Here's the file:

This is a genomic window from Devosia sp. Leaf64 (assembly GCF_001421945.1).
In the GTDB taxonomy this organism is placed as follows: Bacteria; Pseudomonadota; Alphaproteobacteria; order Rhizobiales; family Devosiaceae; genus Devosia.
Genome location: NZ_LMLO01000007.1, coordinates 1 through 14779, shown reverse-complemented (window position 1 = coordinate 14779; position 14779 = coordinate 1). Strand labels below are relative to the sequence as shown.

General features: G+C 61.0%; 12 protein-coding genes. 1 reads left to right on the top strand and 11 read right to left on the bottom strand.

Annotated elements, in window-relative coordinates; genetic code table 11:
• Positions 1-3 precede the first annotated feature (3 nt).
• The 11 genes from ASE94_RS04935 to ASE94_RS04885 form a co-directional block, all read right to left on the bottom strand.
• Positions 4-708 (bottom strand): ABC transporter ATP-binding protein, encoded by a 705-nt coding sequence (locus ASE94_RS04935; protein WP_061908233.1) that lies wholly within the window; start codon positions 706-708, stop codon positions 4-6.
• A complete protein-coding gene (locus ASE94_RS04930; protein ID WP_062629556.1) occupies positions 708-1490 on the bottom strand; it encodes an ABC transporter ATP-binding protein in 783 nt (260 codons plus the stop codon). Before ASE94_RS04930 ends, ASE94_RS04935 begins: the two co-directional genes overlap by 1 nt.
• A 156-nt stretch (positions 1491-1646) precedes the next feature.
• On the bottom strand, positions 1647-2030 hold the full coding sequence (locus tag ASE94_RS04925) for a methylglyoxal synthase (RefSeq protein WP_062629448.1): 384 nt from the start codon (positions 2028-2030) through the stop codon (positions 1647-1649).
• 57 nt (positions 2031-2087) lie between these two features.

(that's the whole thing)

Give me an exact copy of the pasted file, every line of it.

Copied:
This is a genomic window from Devosia sp. Leaf64 (assembly GCF_001421945.1).
In the GTDB taxonomy this organism is placed as follows: Bacteria; Pseudomonadota; Alphaproteobacteria; order Rhizobiales; family Devosiaceae; genus Devosia.
Genome location: NZ_LMLO01000007.1, coordinates 1 through 14779, shown reverse-complemented (window position 1 = coordinate 14779; position 14779 = coordinate 1). Strand labels below are relative to the sequence as shown.

General features: G+C 61.0%; 12 protein-coding genes. 1 reads left to right on the top strand and 11 read right to left on the bottom strand.

Annotated elements, in window-relative coordinates; genetic code table 11:
• Positions 1-3 precede the first annotated feature (3 nt).
• The 11 genes from ASE94_RS04935 to ASE94_RS04885 form a co-directional block, all read right to left on the bottom strand.
• Positions 4-708 (bottom strand): ABC transporter ATP-binding protein, encoded by a 705-nt coding sequence (locus ASE94_RS04935; protein WP_061908233.1) that lies wholly within the window; start codon positions 706-708, stop codon positions 4-6.
• A complete protein-coding gene (locus ASE94_RS04930; protein ID WP_062629556.1) occupies positions 708-1490 on the bottom strand; it encodes an ABC transporter ATP-binding protein in 783 nt (260 codons plus the stop codon). Before ASE94_RS04930 ends, ASE94_RS04935 begins: the two co-directional genes overlap by 1 nt.
• A 156-nt stretch (positions 1491-1646) precedes the next feature.
• On the bottom strand, positions 1647-2030 hold the full coding sequence (locus tag ASE94_RS04925) for a methylglyoxal synthase (RefSeq protein WP_062629448.1): 384 nt from the start codon (positions 2028-2030) through the stop codon (positions 1647-1649).
• 57 nt (positions 2031-2087) lie between these two features.